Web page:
Nicolás Vilela, CEO and co-founder at ZTZ Tech Group. Photo: ZTZ Tech Group/Courtesy

Under Uber, Mercado Libre's wings, Santiago-based ZTZ Tech Group flies to other countries in Latin America

Nicolás Vilela, CEO and co-founder at ZTZ Tech Group, talked to LABS about fundraising plans and this year's goals for Brazil and Uruguay

Spurred by e-commerce problems amid the pandemic such as delayed delivery, and credit cards incorrect charges, ZTZ Tech Group, a SaaS company that provides an artificial intelligence-based solution for enterprises to deal with customer complaints, has been scaling up. The COVID-19 pandemic sure helped, but the main driver for the Chilean startup’s swift growth (in February this year, the company reached revenues that surpassed the entire 2020’s, but it doesn’t disclose numbers) was catching big fishes such as Mercado Libre, Uber, and the insurance firm HDI

In 2020, Latin American startups raised over $4 billion in venture capital across 488 deals, according to LAVCA’s data. These deals targeted mainly Brazil, the region’s largest and more mature market. Yet, since 2013, Chile has been attracting investors’ eyes. 

Backed by Chile‘s government entity Corfo, the accelerator initiative Start-Up Chile boosts tech companies as a competitive “catapult to the world,” as described by Nicolás Vilela, CEO and co-founder at ZTZ Tech Group

READ ALSO: Brazil’s bank Itaú and Rappi to launch 100,000 cards for individuals and companies in Chile

Argentine from birth, Vilela saw in this Chilean ecosystem an opportunity to do new businesses. Alongside Ignacio Raffa, he founded ZTZ Tech Group in mid-2016, and the following year, he joined Start-Up Chile‘s program, with his startup being able to reach equity funds without the need to sell equity stakes. The program connected him with UDD Ventures fund, from Chile‘s Universidad del Desarollo. His startup also managed to raise funds from a NY-based angel investor. Now, Vilela is a Start-Up Chile‘s mentor. 

After four years of operation, the tables turned rapidly for ZTZ. Chile‘s companies had 300,000 complaints in 2019, and that number reached 1 million in 2020, according to Vilela. In Chile, the regulatory entity Sernarc (Spanish acronym for National Customer Service) that protects consumers from companies’ bad behaviors determines that, for any complaint file, the company has to answer in 10 days. 

“Normally a retailer used to get 1,000 complaints per month, now [with the pandemic]  they get around 5,000 per month. And all this while working from home; having to answer in 10 days. It’s crazy,” explains Vilela.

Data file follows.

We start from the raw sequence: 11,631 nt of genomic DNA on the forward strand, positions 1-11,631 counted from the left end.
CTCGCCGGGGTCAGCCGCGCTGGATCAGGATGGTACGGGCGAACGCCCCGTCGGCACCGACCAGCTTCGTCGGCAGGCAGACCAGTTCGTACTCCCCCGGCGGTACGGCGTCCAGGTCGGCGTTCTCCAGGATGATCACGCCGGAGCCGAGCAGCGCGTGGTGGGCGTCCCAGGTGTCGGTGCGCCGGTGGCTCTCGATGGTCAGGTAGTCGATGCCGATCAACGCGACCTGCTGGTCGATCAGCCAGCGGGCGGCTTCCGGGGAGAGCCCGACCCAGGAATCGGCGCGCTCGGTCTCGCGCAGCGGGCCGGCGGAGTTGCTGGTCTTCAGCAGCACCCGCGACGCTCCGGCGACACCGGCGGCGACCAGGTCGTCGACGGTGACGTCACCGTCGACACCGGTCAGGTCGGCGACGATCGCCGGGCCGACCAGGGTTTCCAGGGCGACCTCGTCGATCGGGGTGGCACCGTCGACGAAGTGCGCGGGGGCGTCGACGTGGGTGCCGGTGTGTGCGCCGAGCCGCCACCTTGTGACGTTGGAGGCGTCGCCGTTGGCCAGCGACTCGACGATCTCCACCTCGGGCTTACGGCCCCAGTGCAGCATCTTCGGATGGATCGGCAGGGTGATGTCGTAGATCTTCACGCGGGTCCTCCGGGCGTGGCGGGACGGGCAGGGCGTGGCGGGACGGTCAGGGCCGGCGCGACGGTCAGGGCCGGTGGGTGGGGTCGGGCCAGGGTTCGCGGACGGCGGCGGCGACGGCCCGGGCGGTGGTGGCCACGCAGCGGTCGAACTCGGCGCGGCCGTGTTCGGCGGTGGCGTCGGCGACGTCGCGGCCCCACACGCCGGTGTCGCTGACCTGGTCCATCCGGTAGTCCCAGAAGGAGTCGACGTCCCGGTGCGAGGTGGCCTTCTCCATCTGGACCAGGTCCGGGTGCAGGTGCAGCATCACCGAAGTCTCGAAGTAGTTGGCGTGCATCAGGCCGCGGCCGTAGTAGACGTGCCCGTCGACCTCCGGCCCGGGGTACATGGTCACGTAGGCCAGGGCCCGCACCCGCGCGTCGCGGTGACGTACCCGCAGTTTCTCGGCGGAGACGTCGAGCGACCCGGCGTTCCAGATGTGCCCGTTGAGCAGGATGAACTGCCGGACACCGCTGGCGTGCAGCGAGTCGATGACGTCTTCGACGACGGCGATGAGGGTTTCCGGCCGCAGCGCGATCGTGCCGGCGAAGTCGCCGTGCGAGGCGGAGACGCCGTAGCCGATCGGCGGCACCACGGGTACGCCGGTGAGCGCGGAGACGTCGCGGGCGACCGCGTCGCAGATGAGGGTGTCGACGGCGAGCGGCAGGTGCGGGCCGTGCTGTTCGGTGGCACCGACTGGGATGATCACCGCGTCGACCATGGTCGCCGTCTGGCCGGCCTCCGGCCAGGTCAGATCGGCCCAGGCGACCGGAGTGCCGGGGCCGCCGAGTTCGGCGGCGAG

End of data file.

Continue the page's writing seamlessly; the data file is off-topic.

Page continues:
READ ALSO: On the edge of becoming Latin America’s new unicorn, NotCo takes baby steps in the U.S. plant-based market

That’s where ZTZ software gets in. It analyzes the complaint and answers it automatically within seconds. Under MeLi, Uber, and HDI’s wing, the startup answered more than 200,000 complaints and made expansion plans to other Latin American countries possible.

As MeLi operates all over the region, it brought together ZTZ to fix its customer services problems. Today the startup has vendors in Chile, Argentina, and Colombia, and has been in talks with funds to raise a new $700,000 round to launch in Brazil and Uruguay by this year. The idea, according to Vilela, is to have startups’ founders on the board, people that could bring wisdom.

“We are aiming to launch a website in Portuguese as soon as possible. Right now, we have 500 users creating complaint answers every day. In the B2B world, getting 500 paid users is a lot,” says Vilela. “The hardest part is to start selling to one company. Once they trust us, they want to work more with us. That was our leverage.”

Serving big techs, ZTZ is still small in terms of team. It now has 15 employees (working remotely in Chile), but it aims to get to 40 people by the end of the year as it grows and fundraises.

READ ALSO: The startup that bridges the gap between companies and technology talent in Latin America

“Besides the AI, we have this disruptive business model. We charge per document, per complaint. We don’t charge for consultancy or customization,” he says. According to him, this was an ace upon the company’s sleeve for catching those big business fishes amid a competitive market with big tech rivals providing AI solutions. 

“To be fast, with affordable prices, and low risk. If you have this three-point formula in any country in Latin America, they will say yes to you. I’m looking forward to this concept of affordable AI because we are competing with big tech companies. When I say I can deliver the same service in three weeks (after contract) with 20% of the price of any kind of consultancy company, and you can do business with me in other countries with the same budget that you do in one, that’s the way to internationalize a startup.”

ZTZ offers three service plans: Basic, which costs $497 per month for 90 complaints; Pro, which costs $997 per month and encompasses 200 complaints; and Custom, which costs $1,995 per month for 500 complaints. 

READ ALSO: Marco DeMello, from CyberLabs Group: “AI will change our world in ways that we can’t even predict right now”

“We can add value to these big techs. You have a lot of technology in English, but you don’t have AI for Spanish and Portuguese [at affordable prices, according to Vilela]. At the end of the day, the AI team in San Francisco won’t develop an AI in Spanish. So we are rocking in Latin America.”